A large private equity firm agreed to pay $52.7 Million in fines, disgorgement, and interest for failing to properly disclose the acceleration of portfolio monitoring fees and certain affiliated loan interest accruals and failing to prevent the reimbursement of unauthorized personal expenses. Although the respondent disclosed that it would receive portfolio monitoring fees, the SEC faults the firm for failing to disclose its practice of accelerating such fees upon sale or IPO until after the commitment of capital and receipt of fees. The SEC also maintains the firm failed to properly disclose interest allocations for certain intercompany loans. The SEC also asserts that the firm’s weak compliance program allowed a senior partner to harm the funds by obtaining reimbursement for unauthorized personal expenses, which ultimately led to his separation from the firm. The SEC’s Enforcement Director, Andrew J. Ceresney, chided the private equity industry: “A common theme in our recent enforcement actions against private equity firms is their failure to properly disclose fees and conflicts of interest to fund investors.”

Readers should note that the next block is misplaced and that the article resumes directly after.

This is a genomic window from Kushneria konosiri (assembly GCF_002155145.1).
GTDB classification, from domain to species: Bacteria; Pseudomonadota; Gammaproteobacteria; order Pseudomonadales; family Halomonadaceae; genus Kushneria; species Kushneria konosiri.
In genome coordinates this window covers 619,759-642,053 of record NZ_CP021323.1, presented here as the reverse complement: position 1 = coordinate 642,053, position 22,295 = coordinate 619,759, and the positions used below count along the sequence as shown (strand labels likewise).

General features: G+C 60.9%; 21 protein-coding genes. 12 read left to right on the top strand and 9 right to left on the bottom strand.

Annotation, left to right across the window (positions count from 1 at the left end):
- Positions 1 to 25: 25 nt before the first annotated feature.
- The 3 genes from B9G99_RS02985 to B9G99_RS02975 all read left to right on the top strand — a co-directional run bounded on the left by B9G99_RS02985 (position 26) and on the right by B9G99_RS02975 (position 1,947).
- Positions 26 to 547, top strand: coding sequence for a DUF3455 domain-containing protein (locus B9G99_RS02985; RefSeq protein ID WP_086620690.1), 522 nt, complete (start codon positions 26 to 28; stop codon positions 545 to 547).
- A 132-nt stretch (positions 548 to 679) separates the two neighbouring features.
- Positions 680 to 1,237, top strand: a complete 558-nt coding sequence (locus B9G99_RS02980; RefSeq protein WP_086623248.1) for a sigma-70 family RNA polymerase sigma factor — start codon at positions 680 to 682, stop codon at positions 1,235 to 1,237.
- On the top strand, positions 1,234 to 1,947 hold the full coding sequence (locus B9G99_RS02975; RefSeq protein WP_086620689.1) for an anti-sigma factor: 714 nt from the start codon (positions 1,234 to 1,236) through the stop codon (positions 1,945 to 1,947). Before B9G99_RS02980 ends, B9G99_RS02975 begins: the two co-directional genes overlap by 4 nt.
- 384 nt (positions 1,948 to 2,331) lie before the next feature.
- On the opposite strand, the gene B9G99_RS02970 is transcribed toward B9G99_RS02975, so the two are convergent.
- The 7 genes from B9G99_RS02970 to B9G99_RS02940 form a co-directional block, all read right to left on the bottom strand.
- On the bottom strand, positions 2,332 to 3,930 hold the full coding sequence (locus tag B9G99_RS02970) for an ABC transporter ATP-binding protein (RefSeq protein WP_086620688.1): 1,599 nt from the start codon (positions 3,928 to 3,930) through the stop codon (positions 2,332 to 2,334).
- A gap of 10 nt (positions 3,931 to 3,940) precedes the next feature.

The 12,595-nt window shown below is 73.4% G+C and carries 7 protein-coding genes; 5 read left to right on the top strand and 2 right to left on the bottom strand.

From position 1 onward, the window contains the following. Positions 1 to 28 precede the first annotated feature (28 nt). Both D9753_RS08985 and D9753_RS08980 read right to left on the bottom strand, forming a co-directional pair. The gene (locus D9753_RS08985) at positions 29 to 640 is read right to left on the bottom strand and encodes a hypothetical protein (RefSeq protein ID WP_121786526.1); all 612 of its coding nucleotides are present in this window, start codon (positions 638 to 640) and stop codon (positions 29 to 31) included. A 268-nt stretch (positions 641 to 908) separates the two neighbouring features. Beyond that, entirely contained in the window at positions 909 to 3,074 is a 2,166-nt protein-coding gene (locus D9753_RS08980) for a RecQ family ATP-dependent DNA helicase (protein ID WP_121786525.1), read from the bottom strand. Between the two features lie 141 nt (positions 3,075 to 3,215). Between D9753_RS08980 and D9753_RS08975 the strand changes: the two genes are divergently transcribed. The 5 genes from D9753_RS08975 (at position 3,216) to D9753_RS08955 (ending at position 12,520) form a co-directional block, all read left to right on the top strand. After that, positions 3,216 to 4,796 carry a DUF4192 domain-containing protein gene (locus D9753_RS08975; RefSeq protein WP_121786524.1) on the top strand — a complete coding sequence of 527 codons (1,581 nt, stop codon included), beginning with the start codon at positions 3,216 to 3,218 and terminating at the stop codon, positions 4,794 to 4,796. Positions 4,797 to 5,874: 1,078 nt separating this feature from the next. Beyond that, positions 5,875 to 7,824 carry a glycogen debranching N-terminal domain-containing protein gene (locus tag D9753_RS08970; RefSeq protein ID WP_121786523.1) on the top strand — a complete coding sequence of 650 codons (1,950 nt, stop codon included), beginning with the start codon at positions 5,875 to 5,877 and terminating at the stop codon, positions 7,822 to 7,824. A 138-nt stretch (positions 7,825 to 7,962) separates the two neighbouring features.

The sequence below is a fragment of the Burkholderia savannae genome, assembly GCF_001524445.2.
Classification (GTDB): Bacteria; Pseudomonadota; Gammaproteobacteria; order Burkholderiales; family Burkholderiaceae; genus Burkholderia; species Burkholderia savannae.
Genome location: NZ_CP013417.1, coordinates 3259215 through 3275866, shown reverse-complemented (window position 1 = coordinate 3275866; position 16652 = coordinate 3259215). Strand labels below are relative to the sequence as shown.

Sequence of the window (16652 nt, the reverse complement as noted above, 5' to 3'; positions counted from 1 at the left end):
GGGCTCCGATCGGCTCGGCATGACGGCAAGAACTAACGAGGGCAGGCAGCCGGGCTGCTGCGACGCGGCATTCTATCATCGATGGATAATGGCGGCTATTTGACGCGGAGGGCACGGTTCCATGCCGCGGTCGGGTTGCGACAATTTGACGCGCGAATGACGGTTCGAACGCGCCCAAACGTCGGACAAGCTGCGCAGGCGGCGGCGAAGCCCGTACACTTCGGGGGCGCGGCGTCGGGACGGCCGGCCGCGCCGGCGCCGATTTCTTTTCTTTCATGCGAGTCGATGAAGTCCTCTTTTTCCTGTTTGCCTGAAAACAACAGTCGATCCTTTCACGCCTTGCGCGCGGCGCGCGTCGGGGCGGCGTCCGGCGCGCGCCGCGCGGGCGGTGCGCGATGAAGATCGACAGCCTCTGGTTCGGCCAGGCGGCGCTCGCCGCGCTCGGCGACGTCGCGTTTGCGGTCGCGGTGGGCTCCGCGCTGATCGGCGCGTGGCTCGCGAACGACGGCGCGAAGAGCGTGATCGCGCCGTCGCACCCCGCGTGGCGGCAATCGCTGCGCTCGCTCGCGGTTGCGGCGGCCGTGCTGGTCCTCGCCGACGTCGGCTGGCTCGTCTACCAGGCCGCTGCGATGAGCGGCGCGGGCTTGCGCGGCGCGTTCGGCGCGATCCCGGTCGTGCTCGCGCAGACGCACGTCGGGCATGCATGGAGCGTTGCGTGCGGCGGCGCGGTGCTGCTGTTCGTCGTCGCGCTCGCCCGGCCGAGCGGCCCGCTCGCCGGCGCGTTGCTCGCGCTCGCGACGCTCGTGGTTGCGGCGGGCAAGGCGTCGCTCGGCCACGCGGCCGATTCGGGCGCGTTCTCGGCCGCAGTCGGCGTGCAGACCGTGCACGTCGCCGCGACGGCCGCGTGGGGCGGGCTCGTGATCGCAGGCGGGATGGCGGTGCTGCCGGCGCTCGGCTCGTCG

OUR TAKE: The SEC continues its enforcement campaign against the private equity industry, notching another 8-figure case. The only real defense is to hire or retain professional compli-pros, conduct a thorough compliance review, and implement a state-of-the-art compliance infrastructure that compares favorably with the traditional asset management industry, which has been subject to the compliance rule since 2005.